So, back to the original question (stated differently) – Should we continue to sing traditional hymns and recite ancient creeds that, on one hand, connect us to the church universal, but on the other hand, are so foreign that they don’t exactly relate to me today, or should we strive to create our own expressions of faith that, on one hand, require us to intentionally study and know the subject deeply, but, on the other hand, may alienate others that are not indigenous to our worship services?

The obvious answer is “yes” – we should practice organic and universal expressions of our faith.  We should appreciate the songs and indigenous expressions of faith that other faith communities create, and we should appreciate the traditional expressions of our faith that have existed throughout the evolution of Christians understanding and application of the Faith to our lives.

I want to challenge you to pay attention to the lyrics of the songs or hymns you sing in worship and the words of the creeds you recite.  Do they speak to you?  Do you find lyrics distracting, and do you prefer instrumental songs?  Do you find instruments distracting and prefer a cappella singing?  Does music in general distract you? Are creeds just something you robotically recite, or do you truly believe what you are saying?  Do creeds and traditional hymns have any relevancy in your lives today?

The even bigger challenge is to attempt to create new expressions.  Try to write your own creed or song.  Once you are done, I bet you will have a new connection and appreciation for the traditional creeds, songs and hymns.

 

 

 

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3 Comments

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3 responses to “Organic or Universal Expression of Faith

  1. Sherill

    As I was reading your post I kept thinking, “Why not both?!” In fact, I think traditionally that is what Christian worship–at its best–has always done. In fact, Charles Wesley’s hymns were fresh, organic responses in their day. (I think we are going to have to work on your appreciation of Wesley hymns though ;-D )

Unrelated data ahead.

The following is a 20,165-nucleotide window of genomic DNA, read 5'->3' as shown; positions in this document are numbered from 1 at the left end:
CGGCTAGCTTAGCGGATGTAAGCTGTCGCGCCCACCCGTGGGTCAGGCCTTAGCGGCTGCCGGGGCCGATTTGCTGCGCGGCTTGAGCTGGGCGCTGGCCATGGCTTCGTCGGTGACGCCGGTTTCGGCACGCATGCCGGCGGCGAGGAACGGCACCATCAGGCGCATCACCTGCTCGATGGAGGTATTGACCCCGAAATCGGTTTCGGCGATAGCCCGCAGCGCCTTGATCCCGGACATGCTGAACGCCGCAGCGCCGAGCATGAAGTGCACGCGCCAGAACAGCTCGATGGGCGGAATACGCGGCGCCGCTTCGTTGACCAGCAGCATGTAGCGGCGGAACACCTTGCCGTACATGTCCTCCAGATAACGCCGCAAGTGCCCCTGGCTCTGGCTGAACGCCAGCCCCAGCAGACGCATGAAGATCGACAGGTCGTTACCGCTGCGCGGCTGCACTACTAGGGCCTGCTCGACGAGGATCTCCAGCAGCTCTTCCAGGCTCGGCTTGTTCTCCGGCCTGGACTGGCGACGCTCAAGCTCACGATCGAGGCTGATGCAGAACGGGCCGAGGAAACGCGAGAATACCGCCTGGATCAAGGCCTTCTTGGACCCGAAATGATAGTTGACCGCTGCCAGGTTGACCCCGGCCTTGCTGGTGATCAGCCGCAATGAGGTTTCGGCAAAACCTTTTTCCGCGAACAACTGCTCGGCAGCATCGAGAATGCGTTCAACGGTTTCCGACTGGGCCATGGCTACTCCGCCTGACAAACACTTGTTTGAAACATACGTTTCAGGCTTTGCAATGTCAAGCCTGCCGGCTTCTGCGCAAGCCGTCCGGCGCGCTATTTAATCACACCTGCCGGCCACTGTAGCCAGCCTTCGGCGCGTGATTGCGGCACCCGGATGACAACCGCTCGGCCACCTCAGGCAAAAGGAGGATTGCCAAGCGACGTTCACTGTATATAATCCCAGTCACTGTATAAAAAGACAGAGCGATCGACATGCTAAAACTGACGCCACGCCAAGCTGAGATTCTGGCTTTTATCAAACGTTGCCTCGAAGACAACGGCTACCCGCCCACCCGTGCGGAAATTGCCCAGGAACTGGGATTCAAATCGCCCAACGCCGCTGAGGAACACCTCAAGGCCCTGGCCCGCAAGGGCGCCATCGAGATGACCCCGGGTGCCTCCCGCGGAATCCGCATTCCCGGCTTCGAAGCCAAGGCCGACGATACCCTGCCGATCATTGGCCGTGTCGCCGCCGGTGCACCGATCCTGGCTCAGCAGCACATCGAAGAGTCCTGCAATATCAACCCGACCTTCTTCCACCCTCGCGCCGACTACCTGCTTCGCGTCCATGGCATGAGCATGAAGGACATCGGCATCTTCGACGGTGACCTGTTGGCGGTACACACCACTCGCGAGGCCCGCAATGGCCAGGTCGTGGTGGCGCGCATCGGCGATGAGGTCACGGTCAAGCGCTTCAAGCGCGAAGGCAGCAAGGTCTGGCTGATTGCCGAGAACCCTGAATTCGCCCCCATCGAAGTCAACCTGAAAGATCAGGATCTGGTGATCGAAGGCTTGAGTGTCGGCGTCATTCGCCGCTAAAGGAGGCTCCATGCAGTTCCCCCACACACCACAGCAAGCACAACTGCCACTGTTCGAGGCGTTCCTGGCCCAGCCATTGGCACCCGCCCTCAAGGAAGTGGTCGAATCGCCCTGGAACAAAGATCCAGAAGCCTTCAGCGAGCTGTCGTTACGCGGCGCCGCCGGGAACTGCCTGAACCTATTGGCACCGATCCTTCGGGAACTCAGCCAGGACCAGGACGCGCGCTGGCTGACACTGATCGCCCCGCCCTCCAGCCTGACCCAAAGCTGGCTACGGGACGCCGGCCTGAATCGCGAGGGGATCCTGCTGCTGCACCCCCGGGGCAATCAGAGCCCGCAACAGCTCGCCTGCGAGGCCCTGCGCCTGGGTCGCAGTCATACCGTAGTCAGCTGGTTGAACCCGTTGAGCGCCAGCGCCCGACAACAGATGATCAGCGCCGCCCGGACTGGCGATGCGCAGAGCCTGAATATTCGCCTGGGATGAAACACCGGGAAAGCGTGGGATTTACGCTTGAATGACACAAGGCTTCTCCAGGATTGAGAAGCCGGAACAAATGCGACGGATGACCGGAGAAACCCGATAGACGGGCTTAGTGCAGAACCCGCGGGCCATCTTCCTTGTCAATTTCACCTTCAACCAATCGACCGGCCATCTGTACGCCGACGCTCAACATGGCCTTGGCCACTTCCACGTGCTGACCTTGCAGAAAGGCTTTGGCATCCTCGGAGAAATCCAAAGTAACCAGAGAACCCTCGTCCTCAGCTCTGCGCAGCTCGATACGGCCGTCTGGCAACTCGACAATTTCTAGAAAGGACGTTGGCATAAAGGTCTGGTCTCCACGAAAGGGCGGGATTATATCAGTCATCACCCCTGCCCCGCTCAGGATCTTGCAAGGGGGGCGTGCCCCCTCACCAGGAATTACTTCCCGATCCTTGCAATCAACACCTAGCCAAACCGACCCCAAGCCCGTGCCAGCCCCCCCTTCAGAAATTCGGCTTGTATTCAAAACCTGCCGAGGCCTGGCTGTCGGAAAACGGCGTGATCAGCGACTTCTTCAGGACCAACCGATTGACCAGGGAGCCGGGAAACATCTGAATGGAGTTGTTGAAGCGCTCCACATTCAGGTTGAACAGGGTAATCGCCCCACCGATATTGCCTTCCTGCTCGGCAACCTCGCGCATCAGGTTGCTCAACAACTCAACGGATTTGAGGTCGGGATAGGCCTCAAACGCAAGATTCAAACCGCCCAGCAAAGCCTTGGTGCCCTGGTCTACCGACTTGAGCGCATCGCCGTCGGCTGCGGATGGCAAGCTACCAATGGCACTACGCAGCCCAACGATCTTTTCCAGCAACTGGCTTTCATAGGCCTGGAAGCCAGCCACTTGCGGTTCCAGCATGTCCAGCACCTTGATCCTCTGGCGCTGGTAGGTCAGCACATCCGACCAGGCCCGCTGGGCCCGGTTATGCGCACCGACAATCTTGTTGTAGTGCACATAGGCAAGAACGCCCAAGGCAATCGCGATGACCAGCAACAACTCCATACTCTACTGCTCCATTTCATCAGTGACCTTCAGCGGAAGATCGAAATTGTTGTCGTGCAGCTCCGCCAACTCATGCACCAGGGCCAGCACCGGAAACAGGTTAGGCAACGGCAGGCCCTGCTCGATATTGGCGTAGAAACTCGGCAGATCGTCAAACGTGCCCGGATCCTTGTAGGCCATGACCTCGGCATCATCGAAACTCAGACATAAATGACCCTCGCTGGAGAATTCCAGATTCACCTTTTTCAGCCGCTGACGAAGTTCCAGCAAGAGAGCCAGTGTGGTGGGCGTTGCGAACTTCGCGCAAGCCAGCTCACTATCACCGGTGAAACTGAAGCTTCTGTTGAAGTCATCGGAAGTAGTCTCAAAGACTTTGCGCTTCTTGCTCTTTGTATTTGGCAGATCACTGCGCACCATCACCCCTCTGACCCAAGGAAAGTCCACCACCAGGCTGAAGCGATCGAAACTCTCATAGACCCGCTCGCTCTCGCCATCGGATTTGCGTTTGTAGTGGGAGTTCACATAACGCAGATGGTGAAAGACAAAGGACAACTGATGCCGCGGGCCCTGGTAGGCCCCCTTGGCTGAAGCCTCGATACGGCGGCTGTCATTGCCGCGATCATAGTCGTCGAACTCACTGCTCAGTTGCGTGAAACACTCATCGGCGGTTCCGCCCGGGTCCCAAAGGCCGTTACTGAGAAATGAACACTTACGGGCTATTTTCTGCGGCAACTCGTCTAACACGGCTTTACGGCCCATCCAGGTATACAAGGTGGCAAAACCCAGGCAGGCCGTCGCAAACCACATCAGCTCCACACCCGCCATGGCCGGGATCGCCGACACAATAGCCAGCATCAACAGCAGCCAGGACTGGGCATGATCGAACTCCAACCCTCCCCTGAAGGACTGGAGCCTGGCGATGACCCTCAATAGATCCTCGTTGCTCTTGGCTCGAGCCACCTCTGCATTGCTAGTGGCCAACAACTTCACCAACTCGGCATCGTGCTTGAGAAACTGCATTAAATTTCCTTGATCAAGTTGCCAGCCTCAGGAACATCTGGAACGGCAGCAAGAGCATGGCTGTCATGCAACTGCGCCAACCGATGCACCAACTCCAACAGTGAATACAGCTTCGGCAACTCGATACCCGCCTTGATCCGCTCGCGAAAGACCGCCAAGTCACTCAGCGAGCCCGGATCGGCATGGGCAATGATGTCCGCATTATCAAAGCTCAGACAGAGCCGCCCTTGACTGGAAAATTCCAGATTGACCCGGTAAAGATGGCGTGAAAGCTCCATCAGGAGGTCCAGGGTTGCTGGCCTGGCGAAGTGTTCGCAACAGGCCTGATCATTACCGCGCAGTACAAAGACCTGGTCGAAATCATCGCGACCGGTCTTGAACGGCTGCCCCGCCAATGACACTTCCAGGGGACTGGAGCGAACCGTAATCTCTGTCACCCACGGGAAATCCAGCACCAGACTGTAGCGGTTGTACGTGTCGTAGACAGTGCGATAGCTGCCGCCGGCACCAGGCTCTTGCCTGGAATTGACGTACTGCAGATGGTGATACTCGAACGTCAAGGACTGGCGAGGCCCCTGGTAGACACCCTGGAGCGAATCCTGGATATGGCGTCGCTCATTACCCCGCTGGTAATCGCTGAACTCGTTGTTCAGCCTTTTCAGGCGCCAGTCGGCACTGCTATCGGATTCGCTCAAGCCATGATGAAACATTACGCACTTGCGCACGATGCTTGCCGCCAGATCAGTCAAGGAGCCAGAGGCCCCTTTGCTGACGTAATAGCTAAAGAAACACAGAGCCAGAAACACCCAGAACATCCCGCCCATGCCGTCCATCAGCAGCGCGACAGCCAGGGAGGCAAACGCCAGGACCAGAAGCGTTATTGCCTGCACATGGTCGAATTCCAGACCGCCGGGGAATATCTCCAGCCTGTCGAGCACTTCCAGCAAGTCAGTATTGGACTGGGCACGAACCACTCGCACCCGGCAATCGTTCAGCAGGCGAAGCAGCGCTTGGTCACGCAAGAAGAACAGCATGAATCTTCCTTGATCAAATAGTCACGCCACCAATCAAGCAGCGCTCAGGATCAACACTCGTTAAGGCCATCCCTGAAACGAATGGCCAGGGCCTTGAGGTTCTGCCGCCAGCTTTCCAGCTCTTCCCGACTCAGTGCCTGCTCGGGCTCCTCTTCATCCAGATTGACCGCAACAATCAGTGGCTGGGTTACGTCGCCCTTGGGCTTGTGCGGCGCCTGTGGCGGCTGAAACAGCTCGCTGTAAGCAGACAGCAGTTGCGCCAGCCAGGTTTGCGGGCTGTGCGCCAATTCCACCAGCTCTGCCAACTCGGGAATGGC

One of the interesting things about the sermon series on the Apostle’s Creed is that I am introducing the creed to this congregation. The vast majority are formerly Church of Christ, Holiness, and Southern Baptist and this is a “new” experience for them. The comments after church were really interesting. One that stood out came from someone who said, “I love the creed! I just went on my Emmaus walk and they were all about it there.”

  2. sigmugi

    Sherill, I am looking forward to hearing more as your series unfolds. Its new to them, so it is probably “fresh” (which is a bit of an oxymoron since the creed is very old – when was it written?). I’m looking forward to reading your sermon notes.

  3. Thanks for the link, and for your participation in that conversation. Sorry I took a while to get to this post! I love the idea of creeds, and hanging onto the ancient – as we do that we discover the roots of our faith again I think. It also can be a good way to remind us of where we’ve come from, of what out story as a community is and why we hold the values and beliefs we do. But I think you make a great point that anything new needs to come from deep study and knowledge and desire to communicate that in new ways. Thanks for taking this further.